Until it has been ascertained whether or not a fetus ex utero is viable, a fetus ex utero may not be involved as a research subject in an activity unless:
- There will be no added risk to the fetus resulting from the research, and the purpose of the research is the development of important biomedical knowledge which cannot be obtained by other means.
- The purpose of the research is to enhance the possibility of survival of the particular fetus to the point of viability.
No viable fetus may be involved as a subject in an activity unless:
- Vital functions of the fetus will not be artificially maintained.
- Experimental activities which of themselves would terminate the heartbeat or respiration of the fetus will not be employed.
- The purpose of the activity is the development of important biomedical knowledge which cannot be obtained by other means.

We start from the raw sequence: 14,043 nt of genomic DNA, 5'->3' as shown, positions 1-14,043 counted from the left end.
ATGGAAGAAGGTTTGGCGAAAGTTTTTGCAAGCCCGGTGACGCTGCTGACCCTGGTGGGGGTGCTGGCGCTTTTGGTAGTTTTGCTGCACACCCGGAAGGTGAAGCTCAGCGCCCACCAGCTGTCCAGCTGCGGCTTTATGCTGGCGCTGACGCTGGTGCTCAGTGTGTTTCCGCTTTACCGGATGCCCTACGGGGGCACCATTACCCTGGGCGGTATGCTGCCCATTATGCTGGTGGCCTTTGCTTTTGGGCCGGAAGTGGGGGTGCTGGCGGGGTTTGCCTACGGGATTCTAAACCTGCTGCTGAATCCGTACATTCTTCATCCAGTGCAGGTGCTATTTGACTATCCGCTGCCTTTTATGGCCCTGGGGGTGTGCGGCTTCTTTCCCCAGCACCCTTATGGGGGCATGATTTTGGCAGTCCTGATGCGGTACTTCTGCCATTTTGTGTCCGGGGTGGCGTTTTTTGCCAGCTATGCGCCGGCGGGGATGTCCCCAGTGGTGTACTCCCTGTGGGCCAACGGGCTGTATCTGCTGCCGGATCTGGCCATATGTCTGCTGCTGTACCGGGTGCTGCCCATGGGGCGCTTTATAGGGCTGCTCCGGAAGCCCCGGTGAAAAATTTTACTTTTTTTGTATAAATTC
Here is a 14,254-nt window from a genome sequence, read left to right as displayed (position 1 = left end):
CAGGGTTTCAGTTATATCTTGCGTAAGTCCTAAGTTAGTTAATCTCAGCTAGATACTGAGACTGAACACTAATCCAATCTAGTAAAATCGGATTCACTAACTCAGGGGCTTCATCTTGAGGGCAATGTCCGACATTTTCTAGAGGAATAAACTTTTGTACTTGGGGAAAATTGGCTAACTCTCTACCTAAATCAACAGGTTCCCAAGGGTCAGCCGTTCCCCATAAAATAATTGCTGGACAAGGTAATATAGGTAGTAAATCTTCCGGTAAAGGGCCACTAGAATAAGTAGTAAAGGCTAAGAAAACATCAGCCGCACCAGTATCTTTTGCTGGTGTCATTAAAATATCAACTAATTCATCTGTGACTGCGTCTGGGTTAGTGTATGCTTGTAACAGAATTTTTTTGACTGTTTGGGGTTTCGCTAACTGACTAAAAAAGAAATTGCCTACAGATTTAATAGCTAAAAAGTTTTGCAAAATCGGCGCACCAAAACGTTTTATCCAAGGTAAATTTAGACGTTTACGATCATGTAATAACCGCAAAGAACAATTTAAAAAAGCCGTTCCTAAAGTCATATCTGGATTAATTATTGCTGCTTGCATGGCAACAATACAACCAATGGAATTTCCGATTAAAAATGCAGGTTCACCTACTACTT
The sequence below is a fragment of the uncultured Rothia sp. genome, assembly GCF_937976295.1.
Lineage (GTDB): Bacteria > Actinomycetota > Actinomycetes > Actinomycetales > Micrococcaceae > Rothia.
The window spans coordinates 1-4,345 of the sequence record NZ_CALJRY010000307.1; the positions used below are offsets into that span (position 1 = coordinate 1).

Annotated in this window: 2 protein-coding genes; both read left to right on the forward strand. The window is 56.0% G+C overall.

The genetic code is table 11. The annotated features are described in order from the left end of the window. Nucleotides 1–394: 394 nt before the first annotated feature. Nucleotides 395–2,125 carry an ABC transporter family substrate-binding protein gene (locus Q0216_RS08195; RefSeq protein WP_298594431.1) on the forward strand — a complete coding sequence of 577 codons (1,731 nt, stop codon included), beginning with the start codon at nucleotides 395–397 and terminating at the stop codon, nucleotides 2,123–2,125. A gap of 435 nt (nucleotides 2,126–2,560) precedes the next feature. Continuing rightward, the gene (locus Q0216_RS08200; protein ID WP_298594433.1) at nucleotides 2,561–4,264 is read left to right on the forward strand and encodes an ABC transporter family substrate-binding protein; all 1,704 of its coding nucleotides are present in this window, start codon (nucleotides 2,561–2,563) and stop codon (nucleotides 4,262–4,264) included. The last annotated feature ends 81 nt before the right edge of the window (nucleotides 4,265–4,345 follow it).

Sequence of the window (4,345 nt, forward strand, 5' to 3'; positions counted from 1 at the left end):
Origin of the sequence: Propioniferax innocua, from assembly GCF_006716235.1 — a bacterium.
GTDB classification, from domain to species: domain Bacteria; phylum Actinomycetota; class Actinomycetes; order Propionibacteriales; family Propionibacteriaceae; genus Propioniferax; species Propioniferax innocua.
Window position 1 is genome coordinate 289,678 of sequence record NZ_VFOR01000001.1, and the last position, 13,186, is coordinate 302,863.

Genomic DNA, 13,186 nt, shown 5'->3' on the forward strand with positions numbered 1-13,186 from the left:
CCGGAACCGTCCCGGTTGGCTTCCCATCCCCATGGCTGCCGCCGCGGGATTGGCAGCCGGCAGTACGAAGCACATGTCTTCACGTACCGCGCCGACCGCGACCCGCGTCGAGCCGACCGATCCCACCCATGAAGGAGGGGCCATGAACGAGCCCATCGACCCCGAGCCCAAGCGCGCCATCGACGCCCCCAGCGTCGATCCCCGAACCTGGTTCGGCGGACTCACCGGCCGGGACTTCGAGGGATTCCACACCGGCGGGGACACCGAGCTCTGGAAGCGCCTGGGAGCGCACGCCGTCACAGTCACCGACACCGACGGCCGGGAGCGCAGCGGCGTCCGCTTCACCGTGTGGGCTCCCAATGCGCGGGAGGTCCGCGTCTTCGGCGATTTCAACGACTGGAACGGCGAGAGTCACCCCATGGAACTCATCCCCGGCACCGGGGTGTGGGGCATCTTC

Research permitted with fetuses ex utero as subjects may be conducted only if the mother and father are legally competent and have given their informed consent, except that the father’s informed consent need not be secured if:
- His identity or whereabouts cannot reasonably be ascertained.
- He is not reasonably available.
- The pregnancy resulted from rape.
Activities involving the dead fetus, macerated fetal material, or cells, tissue, or organs excised from a dead fetus must be conducted only in accordance with any applicable state or local laws regarding such activities and federal policy on fetal tissue research.